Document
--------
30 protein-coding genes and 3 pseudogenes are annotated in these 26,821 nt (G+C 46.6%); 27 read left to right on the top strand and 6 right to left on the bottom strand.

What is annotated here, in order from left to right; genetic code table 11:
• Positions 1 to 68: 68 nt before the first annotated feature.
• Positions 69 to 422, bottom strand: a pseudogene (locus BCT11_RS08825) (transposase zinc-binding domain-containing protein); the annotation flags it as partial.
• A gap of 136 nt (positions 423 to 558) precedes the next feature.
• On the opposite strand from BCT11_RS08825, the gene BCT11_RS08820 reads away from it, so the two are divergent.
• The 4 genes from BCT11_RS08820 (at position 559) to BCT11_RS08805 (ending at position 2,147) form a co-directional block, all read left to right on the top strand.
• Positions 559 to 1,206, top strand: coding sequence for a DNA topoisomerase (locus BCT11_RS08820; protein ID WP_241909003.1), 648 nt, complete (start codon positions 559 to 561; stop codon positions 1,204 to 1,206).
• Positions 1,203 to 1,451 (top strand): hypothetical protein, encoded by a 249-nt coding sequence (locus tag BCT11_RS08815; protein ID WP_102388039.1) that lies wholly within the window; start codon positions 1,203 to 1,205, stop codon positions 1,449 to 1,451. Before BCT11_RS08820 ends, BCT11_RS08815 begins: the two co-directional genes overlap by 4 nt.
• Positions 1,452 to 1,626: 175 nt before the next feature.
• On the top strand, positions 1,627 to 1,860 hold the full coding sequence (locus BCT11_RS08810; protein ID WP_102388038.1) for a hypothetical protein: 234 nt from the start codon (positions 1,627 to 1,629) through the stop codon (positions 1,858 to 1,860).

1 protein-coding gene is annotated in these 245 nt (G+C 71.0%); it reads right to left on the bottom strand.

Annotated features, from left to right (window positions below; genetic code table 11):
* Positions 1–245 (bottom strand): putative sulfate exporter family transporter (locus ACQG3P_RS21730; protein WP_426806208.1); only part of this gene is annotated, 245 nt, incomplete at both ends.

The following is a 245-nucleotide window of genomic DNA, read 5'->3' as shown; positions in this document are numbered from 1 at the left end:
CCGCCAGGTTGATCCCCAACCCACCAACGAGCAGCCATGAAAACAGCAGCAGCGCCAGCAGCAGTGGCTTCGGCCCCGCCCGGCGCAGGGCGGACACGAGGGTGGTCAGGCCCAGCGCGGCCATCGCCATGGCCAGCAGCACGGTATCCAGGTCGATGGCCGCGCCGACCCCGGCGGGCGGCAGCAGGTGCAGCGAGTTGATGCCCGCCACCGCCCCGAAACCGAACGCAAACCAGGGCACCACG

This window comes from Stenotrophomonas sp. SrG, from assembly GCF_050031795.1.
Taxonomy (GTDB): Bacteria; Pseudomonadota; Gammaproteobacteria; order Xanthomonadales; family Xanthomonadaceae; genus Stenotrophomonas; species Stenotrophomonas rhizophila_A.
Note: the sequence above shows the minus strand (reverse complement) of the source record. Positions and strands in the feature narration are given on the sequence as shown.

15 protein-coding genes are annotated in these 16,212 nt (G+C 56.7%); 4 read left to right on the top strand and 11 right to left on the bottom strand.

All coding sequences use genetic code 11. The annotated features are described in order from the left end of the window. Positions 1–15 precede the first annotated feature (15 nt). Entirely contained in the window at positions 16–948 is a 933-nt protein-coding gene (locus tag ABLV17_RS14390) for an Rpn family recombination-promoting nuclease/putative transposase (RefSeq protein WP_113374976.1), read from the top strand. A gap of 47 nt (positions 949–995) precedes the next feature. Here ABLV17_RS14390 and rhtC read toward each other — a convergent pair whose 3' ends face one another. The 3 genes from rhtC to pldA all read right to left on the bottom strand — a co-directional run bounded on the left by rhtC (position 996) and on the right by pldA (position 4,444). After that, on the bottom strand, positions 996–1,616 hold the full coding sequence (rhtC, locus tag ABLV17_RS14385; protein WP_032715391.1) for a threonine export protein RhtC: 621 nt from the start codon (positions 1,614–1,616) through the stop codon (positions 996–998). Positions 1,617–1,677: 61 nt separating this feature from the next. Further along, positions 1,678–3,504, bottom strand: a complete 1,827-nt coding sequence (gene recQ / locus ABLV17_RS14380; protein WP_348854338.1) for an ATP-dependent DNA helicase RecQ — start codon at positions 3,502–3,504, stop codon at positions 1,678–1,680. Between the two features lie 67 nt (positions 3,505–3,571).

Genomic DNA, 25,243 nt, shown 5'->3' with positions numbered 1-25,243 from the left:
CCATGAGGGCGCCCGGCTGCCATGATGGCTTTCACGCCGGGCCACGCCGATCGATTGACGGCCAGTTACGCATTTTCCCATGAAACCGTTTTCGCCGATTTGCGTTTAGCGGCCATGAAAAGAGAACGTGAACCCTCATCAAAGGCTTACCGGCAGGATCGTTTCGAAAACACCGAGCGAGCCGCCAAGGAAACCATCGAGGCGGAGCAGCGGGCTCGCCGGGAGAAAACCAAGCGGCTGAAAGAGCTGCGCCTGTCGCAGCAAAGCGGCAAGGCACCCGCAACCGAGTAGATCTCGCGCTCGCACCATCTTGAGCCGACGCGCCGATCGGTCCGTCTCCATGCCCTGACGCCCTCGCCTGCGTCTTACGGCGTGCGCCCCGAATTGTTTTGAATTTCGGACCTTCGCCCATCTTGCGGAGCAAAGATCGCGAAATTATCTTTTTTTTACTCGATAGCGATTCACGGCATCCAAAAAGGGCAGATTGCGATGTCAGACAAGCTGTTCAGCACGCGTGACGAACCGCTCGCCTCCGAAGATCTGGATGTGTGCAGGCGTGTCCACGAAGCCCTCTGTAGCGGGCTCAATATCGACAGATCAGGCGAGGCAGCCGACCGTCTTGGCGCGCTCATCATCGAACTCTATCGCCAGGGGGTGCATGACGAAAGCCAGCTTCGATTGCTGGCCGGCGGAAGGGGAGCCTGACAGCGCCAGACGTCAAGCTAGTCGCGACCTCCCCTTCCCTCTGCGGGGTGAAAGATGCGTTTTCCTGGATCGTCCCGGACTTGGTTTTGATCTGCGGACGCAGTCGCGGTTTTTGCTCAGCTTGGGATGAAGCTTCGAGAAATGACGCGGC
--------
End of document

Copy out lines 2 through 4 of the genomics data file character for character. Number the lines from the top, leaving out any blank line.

What is annotated here, in order from left to right; genetic code table 11:
• Positions 1 to 68: 68 nt before the first annotated feature.
• Positions 69 to 422, bottom strand: a pseudogene (locus BCT11_RS08825) (transposase zinc-binding domain-containing protein); the annotation flags it as partial.